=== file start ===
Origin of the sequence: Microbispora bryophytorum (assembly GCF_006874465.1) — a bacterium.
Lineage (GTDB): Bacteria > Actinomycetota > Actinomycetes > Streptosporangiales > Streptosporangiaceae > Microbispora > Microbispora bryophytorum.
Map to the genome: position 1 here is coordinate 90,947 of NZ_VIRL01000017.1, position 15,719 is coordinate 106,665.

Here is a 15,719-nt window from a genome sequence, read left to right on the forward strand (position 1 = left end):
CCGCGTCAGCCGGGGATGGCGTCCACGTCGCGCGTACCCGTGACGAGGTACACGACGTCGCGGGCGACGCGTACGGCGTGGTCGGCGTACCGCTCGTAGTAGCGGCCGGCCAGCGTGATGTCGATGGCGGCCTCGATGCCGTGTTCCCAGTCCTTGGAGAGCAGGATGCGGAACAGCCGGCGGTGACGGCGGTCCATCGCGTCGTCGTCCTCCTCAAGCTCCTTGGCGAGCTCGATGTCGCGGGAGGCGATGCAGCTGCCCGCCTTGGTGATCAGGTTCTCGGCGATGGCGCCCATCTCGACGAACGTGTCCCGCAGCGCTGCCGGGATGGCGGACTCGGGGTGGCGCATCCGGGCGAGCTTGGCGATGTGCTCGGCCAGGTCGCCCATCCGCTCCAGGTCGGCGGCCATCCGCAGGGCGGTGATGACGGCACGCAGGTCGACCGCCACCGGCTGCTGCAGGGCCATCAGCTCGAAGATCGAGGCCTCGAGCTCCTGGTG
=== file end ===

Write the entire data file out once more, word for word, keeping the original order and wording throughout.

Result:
Origin of the sequence: Microbispora bryophytorum (assembly GCF_006874465.1) — a bacterium.
Lineage (GTDB): Bacteria > Actinomycetota > Actinomycetes > Streptosporangiales > Streptosporangiaceae > Microbispora > Microbispora bryophytorum.
Map to the genome: position 1 here is coordinate 90,947 of NZ_VIRL01000017.1, position 15,719 is coordinate 106,665.

Here is a 15,719-nt window from a genome sequence, read left to right on the forward strand (position 1 = left end):
CCGCGTCAGCCGGGGATGGCGTCCACGTCGCGCGTACCCGTGACGAGGTACACGACGTCGCGGGCGACGCGTACGGCGTGGTCGGCGTACCGCTCGTAGTAGCGGCCGGCCAGCGTGATGTCGATGGCGGCCTCGATGCCGTGTTCCCAGTCCTTGGAGAGCAGGATGCGGAACAGCCGGCGGTGACGGCGGTCCATCGCGTCGTCGTCCTCCTCAAGCTCCTTGGCGAGCTCGATGTCGCGGGAGGCGATGCAGCTGCCCGCCTTGGTGATCAGGTTCTCGGCGATGGCGCCCATCTCGACGAACGTGTCCCGCAGCGCTGCCGGGATGGCGGACTCGGGGTGGCGCATCCGGGCGAGCTTGGCGATGTGCTCGGCCAGGTCGCCCATCCGCTCCAGGTCGGCGGCCATCCGCAGGGCGGTGATGACGGCACGCAGGTCGACCGCCACCGGCTGCTGCAGGGCCATCAGCTCGAAGATCGAGGCCTCGAGCTCCTGGTG